Adding an apprenticeship approach to K-12 and higher education can help close the massive skills gap in the U.S., according to a panel of CEOs, two U.S. senators and a Trump administration official, in a discussion sponsored by the Business Roundtable here today.
Companies in a survey by the organization are spending $4.5 billion annually to tackle the skills gap, according to a report released today by the group. A companion publication released by the roundtable detailed specific approaches and projects undertaken by 64 major corporations to address the shortage of workers with skills to fill jobs in different industries.
“We need to truly remove the unnecessary firewall between government and schools, and government and business,” said Wes Bush, chairman, CEO and president of Northrop Grumman Corp. and chair of the Business Roundtable’s education and workforce committee.
Bush identified four types of skills gaps:
- Inadequate preparation for fundamental employability, found in job applicants who lack a basic knowledge of math, reading and writing, as well as workplace skills like teamwork and communications;
- Gaps in specialized skills for positions in the skilled trades;
- Too few applicants with STEM skills, which typically require a four-year degree, and
- A dearth of applicants who can apply knowledge by using critical thinking and cognitive flexibility. In this last area, “more than 95 percent of CEOs identified these skills as relevant to job openings,” and had problems finding applicants with them, said Bush.
R. Alexander Acosta, the U.S. Secretary of Labor, echoed the findings. “Education is not focusing on the skills demanded by today’s workforce as well as they could or should,” said the secretary, who held up the example of doctors’ training in medical schools as a model where two years of classroom training are followed by internships.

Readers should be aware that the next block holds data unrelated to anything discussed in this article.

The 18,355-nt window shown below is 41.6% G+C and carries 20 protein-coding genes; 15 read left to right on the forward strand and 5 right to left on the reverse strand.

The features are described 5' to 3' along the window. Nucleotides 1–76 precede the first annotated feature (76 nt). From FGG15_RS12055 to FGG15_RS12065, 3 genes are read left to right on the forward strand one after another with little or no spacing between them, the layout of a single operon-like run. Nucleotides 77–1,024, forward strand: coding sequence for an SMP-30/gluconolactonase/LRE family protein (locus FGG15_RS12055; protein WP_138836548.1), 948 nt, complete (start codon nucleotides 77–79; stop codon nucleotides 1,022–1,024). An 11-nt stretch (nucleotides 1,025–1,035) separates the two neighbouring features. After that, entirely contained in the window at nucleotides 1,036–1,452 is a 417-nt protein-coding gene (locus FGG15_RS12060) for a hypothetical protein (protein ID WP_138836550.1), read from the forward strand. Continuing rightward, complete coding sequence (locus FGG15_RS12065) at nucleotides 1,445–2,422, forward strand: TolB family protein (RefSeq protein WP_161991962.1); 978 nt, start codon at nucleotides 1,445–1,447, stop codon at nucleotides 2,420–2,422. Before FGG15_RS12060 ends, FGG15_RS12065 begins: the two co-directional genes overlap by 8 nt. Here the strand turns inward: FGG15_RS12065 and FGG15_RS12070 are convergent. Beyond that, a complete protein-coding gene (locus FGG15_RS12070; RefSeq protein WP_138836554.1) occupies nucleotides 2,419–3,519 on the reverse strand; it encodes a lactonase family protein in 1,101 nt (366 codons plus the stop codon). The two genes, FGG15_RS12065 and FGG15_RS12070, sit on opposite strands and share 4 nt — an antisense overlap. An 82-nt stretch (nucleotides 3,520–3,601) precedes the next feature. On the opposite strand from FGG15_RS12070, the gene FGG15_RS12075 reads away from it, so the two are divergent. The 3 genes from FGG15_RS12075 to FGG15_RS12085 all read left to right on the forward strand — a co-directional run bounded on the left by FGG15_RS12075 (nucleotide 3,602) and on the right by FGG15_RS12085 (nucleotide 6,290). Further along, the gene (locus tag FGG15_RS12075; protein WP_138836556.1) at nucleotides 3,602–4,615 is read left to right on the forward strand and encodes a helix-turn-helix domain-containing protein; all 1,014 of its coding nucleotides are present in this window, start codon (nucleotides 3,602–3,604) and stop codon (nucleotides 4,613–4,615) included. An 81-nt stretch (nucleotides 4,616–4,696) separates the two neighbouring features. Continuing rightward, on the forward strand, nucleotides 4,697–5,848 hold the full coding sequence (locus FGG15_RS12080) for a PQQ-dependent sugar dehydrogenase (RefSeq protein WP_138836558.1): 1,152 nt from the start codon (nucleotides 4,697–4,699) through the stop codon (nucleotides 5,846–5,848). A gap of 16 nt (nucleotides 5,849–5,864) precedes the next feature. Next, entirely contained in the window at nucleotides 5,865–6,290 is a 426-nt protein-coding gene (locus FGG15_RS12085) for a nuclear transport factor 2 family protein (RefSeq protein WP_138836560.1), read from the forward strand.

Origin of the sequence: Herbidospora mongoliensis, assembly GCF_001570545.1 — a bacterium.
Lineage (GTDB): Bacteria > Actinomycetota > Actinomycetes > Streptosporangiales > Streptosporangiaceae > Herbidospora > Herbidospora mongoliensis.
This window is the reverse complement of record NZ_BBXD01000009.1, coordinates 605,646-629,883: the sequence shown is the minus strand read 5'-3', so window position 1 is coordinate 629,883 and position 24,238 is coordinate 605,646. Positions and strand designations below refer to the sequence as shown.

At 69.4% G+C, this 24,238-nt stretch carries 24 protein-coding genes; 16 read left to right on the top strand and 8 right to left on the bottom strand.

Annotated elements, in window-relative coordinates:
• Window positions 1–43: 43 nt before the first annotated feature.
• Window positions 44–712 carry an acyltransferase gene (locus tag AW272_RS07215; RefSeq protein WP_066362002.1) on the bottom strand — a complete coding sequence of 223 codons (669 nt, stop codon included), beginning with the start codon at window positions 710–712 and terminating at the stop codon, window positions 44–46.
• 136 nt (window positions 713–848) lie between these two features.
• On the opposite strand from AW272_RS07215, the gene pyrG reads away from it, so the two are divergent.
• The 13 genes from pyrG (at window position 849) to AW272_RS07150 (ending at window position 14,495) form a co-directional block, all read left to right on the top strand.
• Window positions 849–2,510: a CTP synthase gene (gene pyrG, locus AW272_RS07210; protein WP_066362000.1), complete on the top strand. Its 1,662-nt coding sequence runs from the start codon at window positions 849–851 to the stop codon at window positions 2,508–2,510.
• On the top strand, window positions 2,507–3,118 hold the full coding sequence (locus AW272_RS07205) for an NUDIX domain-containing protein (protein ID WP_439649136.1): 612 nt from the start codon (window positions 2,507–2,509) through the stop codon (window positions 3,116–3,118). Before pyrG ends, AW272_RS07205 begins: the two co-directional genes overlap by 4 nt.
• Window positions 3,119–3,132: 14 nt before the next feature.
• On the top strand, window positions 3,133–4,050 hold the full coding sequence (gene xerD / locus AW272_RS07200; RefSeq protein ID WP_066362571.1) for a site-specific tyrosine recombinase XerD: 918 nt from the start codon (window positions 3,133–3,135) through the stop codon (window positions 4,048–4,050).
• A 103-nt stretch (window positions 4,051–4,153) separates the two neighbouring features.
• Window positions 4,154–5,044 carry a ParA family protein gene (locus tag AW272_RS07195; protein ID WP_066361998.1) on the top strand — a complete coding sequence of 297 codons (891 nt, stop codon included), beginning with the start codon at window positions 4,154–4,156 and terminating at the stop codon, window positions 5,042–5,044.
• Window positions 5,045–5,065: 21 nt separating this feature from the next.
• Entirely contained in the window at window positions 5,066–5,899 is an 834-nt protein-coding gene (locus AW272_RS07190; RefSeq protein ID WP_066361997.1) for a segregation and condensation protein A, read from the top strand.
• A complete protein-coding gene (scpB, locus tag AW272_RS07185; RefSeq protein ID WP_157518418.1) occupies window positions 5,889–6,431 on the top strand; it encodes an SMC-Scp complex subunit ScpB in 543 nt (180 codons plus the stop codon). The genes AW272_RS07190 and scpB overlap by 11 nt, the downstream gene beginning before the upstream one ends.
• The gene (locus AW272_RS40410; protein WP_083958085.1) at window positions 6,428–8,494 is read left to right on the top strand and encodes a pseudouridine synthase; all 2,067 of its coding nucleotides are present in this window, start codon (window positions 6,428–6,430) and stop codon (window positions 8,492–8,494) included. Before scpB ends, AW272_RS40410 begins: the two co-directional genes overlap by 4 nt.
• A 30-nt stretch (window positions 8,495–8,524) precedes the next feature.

“We in the federal government cannot define what an apprentice is in any one particular industry,” he said, adding that government can “help set up a blind date, if need be, but ultimately relationships need to be [forged] in the private sector.”
Public-private partnerships are key to bridging the divide between what skills companies need in the jobs they have available, and what students learn in school or college. The survey of 177 Business Roundtable members—which about half responded to—showed how these partnerships take shape, as the following slide illustrates.
The following graph shows how many job openings are available among respondents to the Business Roundtable survey. Nationally, the labor secretary said there are 6.9 million people unemployed, and about 6 million jobs available in the U.S., according to data released earlier this week.
U.S. Senator Michael Bennet, a Democrat from Colorado who was once superintendent of schools in Denver, said, “We have done an unbelievable job in this country of making math and science as boring as possible” for high school students. One thing businesses can do is to make students understand how compelling these areas can be when applied on the job, he said.
Bennet also invited the businesses to help schools in another way. “You have school districts all over America who have no idea how to run a human resources department,” he said. “If you could actually teach a school district to do HR or IT, or other things that are systems issues that are done so poorly all over America,” that would be a major benefit to K-12 education, he said.
Companies have become involved in curriculum development programs for secondary and postsecondary schools to address the skills gap, the Business Roundtable’s study shows. When companies take on that work, they are less likely to view their company’s skills shortages as problematic or very problematic, the survey found.
Ginni Rometty, the president and CEO of IBM Corp., talked about her company’s focus on promoting “new collar” jobs, via an expansion of partnerships with community colleges to advance students’ qualifications for technology openings. That terminology is designed to remove these tech skills from being labeled as “blue collar” or “white collar.”
Jamie Dimon, the chairman and CEO of JPMorgan Chase & Co., lamented that 70 percent of young people from the age of 17 to 24 are ineligible for military service because they lack sufficient education or have health issues. Half of inner-city school kids don’t graduate from high school, he said. And participation in the workforce has decreased 10 percent among men aged 25 to 55, in large part because they failed to create and sustain a livelihood when they graduated.
“That was the point of an education,” said Dimon. “You learn about life and end up with a livelihood.”
See my colleague Catherine Gewertz’s High School & Beyond blog for further coverage of this event.